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Thursday, January 18, 2007

A Note on Two Conversations

OK, just a quick note to prevent any misunderstandings. In Ghana, being called "white woman" means, basically, that you're a white woman. It is a descriptor, not a pejorative. It is apolitical.

Second, being called sister is also a given. Or maamie, auntie, awuraa, or whatever else. It is generally more polite to call someone sister Akua than simply Akua, for example.


Anonymous said...

Sounds familiar :). Back home (Indonesia, especially in Bugis people -- where I come from), it's just so inpolite to refer someone just by name without put "something proper". And here, I found it's difficult to (later, God willing) make my (not yet born) child calls her big sister (my stepdaughter, Iman) "kakak" (in bahasa Indonesia = big sister/brother) since in Spanish and also Moroccan (my stepdaughter is half Moroccan) it's not really flattering :p. Ah well, my stepdaughter calls me just by my name which in Indonesia is rather rude or improper ;).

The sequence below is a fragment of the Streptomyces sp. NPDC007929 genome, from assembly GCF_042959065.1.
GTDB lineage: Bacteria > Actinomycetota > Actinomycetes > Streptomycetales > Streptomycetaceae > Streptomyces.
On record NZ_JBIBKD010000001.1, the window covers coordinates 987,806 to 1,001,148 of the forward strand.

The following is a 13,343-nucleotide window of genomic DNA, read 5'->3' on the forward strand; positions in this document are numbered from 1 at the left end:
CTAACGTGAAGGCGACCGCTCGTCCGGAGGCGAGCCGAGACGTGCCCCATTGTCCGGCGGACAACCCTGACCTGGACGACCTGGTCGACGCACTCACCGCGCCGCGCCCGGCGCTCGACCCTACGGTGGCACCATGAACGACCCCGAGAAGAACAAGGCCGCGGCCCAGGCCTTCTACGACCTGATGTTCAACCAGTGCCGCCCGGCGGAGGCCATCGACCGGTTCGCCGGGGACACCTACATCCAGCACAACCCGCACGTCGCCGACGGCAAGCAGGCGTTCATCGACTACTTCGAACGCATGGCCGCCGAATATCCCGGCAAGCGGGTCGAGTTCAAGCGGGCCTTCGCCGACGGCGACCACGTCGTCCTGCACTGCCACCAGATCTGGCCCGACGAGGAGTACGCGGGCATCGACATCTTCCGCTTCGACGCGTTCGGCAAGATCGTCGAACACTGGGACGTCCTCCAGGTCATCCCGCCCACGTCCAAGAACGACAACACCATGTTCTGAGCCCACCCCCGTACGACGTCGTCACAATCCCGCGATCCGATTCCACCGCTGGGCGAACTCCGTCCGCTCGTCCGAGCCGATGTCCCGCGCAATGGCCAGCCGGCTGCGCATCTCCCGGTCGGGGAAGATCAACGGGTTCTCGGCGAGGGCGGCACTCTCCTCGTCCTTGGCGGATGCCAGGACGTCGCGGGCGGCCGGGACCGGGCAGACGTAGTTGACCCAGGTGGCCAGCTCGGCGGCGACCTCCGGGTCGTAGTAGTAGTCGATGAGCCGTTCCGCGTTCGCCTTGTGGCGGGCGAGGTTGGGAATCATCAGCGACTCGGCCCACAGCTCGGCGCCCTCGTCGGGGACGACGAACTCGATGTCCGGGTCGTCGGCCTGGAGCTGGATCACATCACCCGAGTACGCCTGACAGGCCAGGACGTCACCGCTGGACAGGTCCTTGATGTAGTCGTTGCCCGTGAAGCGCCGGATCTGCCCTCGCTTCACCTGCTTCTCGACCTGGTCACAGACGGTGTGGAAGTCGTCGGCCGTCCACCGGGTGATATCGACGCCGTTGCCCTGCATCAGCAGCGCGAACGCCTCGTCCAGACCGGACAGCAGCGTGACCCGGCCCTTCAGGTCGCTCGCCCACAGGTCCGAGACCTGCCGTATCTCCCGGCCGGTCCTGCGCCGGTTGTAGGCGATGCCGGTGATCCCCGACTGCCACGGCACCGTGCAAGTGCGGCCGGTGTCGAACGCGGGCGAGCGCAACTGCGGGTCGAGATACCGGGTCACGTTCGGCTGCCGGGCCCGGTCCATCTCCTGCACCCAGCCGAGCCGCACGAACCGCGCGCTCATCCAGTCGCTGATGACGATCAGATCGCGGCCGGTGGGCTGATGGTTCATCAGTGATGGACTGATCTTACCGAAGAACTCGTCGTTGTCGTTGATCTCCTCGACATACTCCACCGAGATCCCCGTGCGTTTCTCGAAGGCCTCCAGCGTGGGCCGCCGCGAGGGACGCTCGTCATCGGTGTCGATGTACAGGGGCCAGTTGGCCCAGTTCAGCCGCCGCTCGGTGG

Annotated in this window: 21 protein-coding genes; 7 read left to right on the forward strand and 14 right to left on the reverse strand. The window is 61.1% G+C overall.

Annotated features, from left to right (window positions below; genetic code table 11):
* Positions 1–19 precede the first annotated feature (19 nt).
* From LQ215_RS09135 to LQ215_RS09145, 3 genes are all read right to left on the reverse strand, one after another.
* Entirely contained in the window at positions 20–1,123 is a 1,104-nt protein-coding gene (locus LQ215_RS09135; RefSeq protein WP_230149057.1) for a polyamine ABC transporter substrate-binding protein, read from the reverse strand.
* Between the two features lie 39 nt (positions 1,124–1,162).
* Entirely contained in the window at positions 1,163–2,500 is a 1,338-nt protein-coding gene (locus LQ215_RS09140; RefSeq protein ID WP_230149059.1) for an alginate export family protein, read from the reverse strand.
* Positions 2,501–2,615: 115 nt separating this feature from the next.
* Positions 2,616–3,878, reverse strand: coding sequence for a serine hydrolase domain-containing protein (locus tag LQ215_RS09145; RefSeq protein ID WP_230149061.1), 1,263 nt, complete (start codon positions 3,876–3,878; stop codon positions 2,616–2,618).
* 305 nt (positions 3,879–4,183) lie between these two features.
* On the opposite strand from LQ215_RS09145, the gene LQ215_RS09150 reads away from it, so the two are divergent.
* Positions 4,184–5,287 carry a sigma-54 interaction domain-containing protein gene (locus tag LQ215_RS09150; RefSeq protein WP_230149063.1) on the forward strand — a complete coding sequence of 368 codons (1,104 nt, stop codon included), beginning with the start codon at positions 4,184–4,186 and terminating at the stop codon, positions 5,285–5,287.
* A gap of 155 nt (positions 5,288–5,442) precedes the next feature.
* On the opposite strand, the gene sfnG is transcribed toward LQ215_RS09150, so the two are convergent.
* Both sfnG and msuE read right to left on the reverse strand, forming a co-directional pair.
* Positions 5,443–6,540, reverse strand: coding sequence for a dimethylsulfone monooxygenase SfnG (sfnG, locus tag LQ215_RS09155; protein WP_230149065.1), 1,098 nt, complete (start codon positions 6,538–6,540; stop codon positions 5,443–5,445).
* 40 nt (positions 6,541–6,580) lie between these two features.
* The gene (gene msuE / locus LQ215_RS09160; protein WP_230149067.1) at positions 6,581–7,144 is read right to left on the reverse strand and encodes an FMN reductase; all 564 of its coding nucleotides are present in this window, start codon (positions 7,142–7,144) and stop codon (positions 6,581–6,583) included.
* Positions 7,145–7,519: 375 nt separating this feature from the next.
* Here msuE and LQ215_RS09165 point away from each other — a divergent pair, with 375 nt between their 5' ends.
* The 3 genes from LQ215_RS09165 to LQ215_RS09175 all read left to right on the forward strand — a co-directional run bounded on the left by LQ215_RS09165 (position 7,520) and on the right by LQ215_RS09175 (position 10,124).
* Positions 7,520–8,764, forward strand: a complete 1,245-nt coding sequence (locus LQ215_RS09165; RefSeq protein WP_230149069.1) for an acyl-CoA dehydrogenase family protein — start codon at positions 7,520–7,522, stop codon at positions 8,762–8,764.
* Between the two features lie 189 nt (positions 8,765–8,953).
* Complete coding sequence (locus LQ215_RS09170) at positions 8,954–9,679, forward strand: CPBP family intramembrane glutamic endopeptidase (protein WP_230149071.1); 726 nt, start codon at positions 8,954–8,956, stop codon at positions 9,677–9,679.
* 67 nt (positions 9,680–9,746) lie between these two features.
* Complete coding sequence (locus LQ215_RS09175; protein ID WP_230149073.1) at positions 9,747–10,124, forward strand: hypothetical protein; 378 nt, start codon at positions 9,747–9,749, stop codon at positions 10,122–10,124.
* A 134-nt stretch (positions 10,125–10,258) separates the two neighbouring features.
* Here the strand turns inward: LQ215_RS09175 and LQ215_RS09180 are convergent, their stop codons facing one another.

But hey, as they say: when in Rome... ;)

mavenmiia said...

Thanks Yaty. I think it's actually a pretty common cultural thing. In Finnish too, children especially should never call an adult just by their first name. But here it's also between friends or, really, in all directions.

Chris says you're as positive as all the smileys you put in your post ;) Hope we get to meet one day soon.